Thus it should not be a surprise that farmers and consumers in the Philippines are clamoring against the continued promotion and introduction of GMOs.
It is quite ironic that the very same institutions and corporations that basically created the conditions which robbed the farmers of their primary role to produce food for the people, are now putting themselves in the position to impose solutions that will create more dependence, more hunger and poverty for the farmers. Farmers are starving and poor, not because of the lack of technologies to increase productivity, but because companies have so much control of the agriculture system that the farmers lost their ability to decide on how they will produce food. Corporate science is now being used to subdue the powerless and the disenfranchised.
While corporations are spending billions of dollars to develop new GM crops, farmers are slowly realizing their important taks to fulfill their role in securing food. They are now in the forefront of addressing issues on climate change, market-led and chemical-intensive agriculture, and neoliberal policies. Farmer-led initiatives such as breeding climate-resilient varieties, alternative marketing systems, community seed banking and diversification of food crops are far more sustainable, contributes to their empowerment, and addresses the social determinants of health.
It is no surprise that soon, IRRI and its partners in the life science industry will once again renew its push for the commercialization of Golden Rice. Which is why we need to continually engage and expose their distorted paradigm of addressing food security, in turn to also help the people decide to take the path to sustainability and food sovereignty.###
Davao City – Inspired by the courage and determination of the small-scale farmers, especially the Lumads, the participants of the 9th MASIPAG General Assembly strengthened their resolve to push for a just society where farmers and indigenous peoples can genuinely exercise their rights to food, livelihood and self-determination.
Farmers from Luzon, Visayas and Mindanao gathered in the Tugbok District in Davao City for the General Assembly (GA) with the theme “Sulong MASIPAG! Sama-samang harapin ang pagbabago ng panahon sa pagkamit ng makatarungan at maunlad na lipunan” (“Onward MASIPAG! Collectively Confront the Challenges of Climate Change and Push for Justice and Genuine Development in Our Society”). Discussions on the important issues faced by small-scale farmers such as climate change and increased corporate control on agriculture were held, as well as workshops on how farmers can address these issues through sustainable farming practices and advocacies.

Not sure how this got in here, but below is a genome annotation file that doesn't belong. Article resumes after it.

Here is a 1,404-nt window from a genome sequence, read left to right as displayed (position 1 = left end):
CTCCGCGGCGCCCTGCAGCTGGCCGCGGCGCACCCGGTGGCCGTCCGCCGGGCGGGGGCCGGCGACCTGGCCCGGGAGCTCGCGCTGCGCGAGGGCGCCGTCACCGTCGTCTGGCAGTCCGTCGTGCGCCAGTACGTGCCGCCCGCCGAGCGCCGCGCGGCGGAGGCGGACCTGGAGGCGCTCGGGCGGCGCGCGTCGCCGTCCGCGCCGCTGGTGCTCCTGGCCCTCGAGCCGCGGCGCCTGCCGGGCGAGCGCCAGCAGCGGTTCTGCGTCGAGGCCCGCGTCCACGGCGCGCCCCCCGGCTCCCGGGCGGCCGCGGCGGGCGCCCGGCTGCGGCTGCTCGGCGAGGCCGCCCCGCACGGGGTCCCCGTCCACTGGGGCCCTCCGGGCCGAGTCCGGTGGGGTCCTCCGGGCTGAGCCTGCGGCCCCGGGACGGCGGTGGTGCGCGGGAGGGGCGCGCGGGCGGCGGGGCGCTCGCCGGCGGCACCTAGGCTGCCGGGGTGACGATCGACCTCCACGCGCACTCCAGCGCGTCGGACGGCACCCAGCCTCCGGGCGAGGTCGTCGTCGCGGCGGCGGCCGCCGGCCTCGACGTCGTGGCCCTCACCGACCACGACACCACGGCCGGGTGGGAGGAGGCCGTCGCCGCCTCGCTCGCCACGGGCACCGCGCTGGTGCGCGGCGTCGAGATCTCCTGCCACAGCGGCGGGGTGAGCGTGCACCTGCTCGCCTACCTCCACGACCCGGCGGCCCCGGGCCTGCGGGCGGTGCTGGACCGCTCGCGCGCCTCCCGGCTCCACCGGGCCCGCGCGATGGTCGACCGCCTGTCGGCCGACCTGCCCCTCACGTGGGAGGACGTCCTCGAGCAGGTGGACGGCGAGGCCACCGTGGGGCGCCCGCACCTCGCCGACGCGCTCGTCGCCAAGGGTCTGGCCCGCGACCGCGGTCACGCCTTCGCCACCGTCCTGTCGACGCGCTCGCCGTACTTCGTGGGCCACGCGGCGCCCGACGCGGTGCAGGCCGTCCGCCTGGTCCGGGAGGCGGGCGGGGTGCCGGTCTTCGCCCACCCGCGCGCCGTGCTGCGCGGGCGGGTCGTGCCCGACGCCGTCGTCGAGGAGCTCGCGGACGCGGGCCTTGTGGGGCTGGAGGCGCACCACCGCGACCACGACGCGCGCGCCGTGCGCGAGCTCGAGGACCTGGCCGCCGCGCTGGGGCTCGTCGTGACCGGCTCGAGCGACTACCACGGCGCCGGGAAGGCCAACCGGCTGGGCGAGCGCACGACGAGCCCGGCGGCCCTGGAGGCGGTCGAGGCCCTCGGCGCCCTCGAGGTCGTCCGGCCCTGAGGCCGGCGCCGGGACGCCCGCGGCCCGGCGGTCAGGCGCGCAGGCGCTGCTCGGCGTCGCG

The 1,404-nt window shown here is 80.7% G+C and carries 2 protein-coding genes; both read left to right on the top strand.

Various organizational matters were also settled during the GA, including the election of a new set of Board of Trustees (BOT).
Facing Climate Change
Prior to the GA proper, a conference was held at Ateneo De Davao University to discuss the various measures that small-scale farmers can undertake to build resilience against the effects of climate change. More than 200 farmers, members of the academe and development organizations who attended the said conference agreed that agroecological practices such as farmer –saved seeds, indigenous knowledge, bayanihan (communal work) and education are proven to be practical, low cost and sustainable in ensuring food amidst the changing climate.
“MASIPAG has been supporting and developing sustainable agriculture practices to help farmers cope with the changing climate,” said Dr. Chito Medina, National Coordinator of MASIPG. “For 30 years, we have collected more than 1,000 traditional rice varieties, and a thousand more MASIPAG and farmer-bred varieties which are then selected or used as parent materials for breeding rice varieties that will suit their needs. Thru this practice of farmer-led breeding and selection, MASIPAG farmers has identified more than 70 types of climate change resilient varieties that can withstand drought, flooding and saltwater intrusion and pests.”
Apart from climate change resilient seeds that can lessen the impacts of climate change, MASIPAG farmers are also encouraging other farmers to diversify their crops and integrate the different farm components to make their farm sustainable and resilient to the changing climate.